« ForrigeFortsett »
But that which no adverse circumstance was capable of effecting, was speedily brought about by the excess of prosperity. Let it add one to the long list of warnings how readily abundance destroys the finer and keener sensibilities of the human heart, and renders men less capable of appreciating the only solid and permanent felicity that the universe ever witnessed, or to eternity will witness, the strong and pure emotions of a strong and true attachment. It appears as though in this erratic world of ours a sense of mutual dependance is the only sufficient bond to bind men's hearts together; that in the earlier stages of society or among the more dependant classes of the community, the finest samples of social feelings and felicity are to be found; and that precisely in proportion as men rise high above the fear of want or necessity of exertion, they seek in themselves the happiness of their existence, and give the better feelings of friendship and of affectionate solicitude-give all that really constitutes their true felicity, like chaff, to the winds of heaven.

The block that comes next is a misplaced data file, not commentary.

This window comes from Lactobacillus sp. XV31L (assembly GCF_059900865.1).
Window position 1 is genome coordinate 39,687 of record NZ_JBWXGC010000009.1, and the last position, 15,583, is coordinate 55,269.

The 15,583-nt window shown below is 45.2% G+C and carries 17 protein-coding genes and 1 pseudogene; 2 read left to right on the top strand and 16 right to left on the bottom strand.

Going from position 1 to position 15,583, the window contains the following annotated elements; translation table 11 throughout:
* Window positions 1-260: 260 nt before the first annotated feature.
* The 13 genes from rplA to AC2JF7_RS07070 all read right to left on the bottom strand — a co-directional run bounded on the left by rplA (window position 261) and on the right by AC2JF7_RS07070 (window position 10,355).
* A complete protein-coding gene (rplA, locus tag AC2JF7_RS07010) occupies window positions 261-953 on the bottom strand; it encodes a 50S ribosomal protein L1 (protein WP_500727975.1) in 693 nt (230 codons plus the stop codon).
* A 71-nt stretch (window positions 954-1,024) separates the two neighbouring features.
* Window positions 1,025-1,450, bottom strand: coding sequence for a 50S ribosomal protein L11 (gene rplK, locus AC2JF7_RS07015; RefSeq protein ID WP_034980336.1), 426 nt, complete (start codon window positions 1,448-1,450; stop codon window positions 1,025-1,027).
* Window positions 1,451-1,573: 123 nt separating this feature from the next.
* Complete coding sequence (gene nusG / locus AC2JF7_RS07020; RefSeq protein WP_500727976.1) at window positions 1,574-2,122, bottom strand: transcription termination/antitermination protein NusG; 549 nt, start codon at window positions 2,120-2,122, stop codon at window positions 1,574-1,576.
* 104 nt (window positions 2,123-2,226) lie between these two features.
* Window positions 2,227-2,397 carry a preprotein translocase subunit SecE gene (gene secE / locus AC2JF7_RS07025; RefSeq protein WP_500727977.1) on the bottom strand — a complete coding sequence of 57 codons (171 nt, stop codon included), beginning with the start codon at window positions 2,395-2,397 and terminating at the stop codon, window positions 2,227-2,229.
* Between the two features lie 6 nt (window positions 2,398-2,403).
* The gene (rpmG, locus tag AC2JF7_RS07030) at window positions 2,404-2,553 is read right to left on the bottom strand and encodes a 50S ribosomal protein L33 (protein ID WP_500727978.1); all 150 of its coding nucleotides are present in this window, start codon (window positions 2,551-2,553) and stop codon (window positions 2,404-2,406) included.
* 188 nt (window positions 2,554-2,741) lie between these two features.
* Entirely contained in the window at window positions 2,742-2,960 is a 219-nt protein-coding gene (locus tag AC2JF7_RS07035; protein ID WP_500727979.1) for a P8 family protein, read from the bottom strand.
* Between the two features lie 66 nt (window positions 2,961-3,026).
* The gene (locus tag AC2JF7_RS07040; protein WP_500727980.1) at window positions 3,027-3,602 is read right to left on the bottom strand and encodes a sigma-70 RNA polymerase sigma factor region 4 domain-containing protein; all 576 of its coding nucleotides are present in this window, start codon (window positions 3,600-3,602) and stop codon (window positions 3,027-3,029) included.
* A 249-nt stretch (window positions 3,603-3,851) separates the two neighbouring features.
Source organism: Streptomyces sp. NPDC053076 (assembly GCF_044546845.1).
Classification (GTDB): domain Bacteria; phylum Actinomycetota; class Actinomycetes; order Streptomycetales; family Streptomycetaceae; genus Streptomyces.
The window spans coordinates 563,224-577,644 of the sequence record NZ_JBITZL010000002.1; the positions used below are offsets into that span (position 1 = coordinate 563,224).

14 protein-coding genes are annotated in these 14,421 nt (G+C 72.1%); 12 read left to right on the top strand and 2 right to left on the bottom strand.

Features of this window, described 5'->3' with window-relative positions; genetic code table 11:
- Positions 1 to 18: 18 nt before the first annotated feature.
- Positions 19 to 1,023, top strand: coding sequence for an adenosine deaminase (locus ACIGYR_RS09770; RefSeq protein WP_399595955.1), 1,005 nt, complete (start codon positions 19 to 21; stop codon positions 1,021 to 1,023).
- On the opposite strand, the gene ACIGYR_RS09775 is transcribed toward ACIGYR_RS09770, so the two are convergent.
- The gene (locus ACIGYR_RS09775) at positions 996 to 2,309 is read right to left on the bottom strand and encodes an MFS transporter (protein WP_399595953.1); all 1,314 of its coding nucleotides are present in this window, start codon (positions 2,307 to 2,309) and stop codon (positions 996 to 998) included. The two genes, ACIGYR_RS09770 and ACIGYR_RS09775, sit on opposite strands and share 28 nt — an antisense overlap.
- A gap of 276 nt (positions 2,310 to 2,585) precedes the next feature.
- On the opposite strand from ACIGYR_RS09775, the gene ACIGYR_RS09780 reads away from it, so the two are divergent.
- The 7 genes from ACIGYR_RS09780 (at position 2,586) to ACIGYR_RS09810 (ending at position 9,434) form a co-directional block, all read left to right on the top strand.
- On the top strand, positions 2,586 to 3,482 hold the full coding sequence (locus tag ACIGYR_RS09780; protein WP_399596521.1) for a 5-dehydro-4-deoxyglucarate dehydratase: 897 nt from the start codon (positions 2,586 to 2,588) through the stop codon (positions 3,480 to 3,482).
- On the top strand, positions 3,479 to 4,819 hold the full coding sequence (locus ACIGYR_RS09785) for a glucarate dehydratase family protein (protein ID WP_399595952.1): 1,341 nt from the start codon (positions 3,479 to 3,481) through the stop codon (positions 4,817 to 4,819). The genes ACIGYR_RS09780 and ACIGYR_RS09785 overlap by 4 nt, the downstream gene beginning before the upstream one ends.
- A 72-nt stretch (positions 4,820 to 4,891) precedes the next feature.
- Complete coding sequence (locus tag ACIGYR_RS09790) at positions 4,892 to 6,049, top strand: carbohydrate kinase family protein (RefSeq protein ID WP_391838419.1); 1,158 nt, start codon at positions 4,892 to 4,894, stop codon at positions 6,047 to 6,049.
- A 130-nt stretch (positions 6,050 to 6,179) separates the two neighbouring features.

Excess of prosperity enforced the separation of these long tried friends; and just when placed in circumstances in which they might have lived more happily together, they agreed to part company and spend the remainder of their lives with strangers. It was a quarrel among their servants that enforced this step. A dispute between their herdmen, probably in relation to the use of some well of water, an article always of difficult attainment and of more than common necessity in Judea, seemed likely to involve the masters in the quarrel. Our patriarch, however, would submit to any sacrifice rather than cultivate hostility toward his kinsman. He himself proposed the separation, and in doing so furnished a fiue example of that mag